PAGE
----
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More Traders Are About to Lose Their Jobs at Goldman Sachs

July 1, 2016, 2:57 PM UTC
Goldman Sachs headquarters Sao Paulo Brazil
Goldman Sachs headquarters office in Sao Paulo, Brazil
Photograph by Paulo Fridman

Following a disappointing first quarter for large banks, Goldman Sachs (GS) has been making cuts in the budget and laying off staff.

The investment bank is reportedly cutting another 60 positions from its sales and trading team in the U.S. and U.K., according to people familiar with the matter as reported by Bloomberg.

Goldman Sachs has already laid off at least 353 other people in New York this year, according to the Bloomberg report.

The most recent cuts come after Wall Street banks saw a drop off in profits during the first quarter of 2016 due to weak market conditions and low oil prices. In the longer term, banks have also been increasingly pressured by the low interest rate environment, stricter regulation, and movements to more electronic trading.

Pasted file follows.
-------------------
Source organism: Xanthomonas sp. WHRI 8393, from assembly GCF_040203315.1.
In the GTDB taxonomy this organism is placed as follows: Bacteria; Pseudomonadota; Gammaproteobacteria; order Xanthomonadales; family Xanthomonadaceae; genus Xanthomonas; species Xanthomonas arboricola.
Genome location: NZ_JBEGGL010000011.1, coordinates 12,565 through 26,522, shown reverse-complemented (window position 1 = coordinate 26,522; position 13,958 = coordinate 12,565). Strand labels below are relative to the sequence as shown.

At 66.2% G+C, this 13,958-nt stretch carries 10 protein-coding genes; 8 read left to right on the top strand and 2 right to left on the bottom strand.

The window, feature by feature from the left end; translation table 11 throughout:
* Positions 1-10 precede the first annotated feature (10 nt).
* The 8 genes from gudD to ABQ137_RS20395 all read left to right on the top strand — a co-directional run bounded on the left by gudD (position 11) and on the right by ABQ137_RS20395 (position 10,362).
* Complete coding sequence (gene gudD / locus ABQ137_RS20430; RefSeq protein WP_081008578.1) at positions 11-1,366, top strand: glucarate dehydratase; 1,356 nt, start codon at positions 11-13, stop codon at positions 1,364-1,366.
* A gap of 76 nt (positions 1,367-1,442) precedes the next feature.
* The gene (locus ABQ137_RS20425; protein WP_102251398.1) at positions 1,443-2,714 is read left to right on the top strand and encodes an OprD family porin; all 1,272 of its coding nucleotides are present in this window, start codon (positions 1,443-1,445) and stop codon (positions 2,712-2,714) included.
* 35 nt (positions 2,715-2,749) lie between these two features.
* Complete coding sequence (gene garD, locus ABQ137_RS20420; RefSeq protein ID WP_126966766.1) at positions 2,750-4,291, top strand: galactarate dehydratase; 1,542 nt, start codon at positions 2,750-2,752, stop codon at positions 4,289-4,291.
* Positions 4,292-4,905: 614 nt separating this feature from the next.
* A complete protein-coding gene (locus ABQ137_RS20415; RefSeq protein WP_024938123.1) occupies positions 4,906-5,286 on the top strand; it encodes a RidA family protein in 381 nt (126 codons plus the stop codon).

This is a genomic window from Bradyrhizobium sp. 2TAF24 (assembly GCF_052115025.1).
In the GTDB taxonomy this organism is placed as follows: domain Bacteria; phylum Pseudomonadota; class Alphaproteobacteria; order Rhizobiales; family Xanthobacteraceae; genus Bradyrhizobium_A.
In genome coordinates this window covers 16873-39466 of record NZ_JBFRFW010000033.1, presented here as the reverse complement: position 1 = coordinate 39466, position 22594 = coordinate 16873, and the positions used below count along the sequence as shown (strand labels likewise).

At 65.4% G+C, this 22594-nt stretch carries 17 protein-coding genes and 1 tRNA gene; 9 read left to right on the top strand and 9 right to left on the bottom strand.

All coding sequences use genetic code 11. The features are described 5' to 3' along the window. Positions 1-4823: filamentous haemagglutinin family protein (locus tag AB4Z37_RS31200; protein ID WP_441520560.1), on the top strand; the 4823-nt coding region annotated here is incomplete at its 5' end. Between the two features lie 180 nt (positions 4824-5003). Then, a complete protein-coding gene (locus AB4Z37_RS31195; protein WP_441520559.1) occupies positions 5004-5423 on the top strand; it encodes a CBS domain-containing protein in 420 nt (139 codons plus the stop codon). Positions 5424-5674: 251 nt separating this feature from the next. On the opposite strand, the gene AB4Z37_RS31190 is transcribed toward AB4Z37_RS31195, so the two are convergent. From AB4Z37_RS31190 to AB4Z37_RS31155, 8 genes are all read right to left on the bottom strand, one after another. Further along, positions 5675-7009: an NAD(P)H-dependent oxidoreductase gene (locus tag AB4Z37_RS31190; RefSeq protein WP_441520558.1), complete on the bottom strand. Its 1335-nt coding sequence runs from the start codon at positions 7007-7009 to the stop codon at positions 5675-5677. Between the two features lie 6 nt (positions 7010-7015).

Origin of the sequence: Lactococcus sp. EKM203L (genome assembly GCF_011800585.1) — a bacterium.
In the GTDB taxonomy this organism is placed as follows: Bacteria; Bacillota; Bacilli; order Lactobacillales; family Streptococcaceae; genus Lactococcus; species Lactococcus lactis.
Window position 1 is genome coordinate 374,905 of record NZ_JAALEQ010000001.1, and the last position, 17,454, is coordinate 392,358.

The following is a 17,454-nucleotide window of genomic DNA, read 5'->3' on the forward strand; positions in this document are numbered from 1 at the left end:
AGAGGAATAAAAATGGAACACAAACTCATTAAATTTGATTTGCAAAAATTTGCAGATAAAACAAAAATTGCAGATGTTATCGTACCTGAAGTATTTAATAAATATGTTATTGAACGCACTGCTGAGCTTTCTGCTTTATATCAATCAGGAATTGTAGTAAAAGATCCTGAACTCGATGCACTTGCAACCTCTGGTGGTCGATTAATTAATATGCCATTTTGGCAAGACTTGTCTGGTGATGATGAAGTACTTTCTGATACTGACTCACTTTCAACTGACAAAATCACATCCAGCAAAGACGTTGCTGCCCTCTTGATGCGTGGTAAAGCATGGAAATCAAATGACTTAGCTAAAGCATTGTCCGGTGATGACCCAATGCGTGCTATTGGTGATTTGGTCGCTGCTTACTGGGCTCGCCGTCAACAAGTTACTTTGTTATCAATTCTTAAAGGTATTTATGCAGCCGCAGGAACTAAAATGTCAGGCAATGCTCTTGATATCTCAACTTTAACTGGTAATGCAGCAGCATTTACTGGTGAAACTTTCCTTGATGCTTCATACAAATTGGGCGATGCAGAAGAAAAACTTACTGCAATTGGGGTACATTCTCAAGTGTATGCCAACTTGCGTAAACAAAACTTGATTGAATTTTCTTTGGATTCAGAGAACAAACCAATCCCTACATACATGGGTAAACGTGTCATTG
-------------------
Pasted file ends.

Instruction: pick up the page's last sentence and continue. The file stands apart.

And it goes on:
While Goldman Sachs generally sheds the bottom 5% of its staff annually in part to make room for new hires, the bank has been forced to make deeper cuts than usual in some areas of its business. About 10% of its fixed-income staff division has been laid off—double the amount in a usual year, Bloomberg reported.

Goldman’s revenue fell 40% in the first quarter as compared to a year earlier, making it the bank’s fourth consecutive quarter of lower earnings.


But the bank is also diversifying away from its money maker in years past—its trading business—by moving into consumer lending and deposits. That would also give Goldman a more stable base of funding as regulators seek to increase banks’ capital requirements and reduce their dependence on short-term funding.

The bank has also added positions in compliance and tech, nonetheless the company’s overall head count dropped 300 to 36,500, in the first three months of the year.

Goldman Sachs declined to comment.